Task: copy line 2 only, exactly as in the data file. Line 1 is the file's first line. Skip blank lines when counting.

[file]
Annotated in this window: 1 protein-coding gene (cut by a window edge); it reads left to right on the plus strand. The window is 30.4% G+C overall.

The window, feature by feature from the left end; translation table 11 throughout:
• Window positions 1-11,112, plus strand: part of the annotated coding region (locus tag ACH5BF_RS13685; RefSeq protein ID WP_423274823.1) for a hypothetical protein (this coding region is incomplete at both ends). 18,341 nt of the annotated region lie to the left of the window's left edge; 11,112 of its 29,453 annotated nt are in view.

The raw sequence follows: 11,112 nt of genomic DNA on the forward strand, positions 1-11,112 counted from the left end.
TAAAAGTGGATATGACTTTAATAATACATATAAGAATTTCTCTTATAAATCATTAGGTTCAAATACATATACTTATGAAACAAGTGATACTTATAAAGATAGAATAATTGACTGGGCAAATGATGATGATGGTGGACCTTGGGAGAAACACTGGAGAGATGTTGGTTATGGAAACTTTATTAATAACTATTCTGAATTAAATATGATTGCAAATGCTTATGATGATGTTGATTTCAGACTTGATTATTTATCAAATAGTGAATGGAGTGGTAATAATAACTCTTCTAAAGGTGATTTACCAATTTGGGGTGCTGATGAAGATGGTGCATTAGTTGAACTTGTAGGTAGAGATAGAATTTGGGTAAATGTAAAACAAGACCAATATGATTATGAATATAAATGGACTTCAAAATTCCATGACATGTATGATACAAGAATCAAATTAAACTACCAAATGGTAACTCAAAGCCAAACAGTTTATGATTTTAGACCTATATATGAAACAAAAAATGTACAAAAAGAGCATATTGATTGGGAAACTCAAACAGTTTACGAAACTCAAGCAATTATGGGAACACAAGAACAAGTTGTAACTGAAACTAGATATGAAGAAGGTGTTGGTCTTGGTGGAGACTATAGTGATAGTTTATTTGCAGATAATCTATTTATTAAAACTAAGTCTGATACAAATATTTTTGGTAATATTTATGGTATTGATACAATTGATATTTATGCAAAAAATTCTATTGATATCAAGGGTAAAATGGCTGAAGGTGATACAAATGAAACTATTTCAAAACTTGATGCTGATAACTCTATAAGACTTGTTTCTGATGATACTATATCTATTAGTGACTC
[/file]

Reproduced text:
The window, feature by feature from the left end; translation table 11 throughout: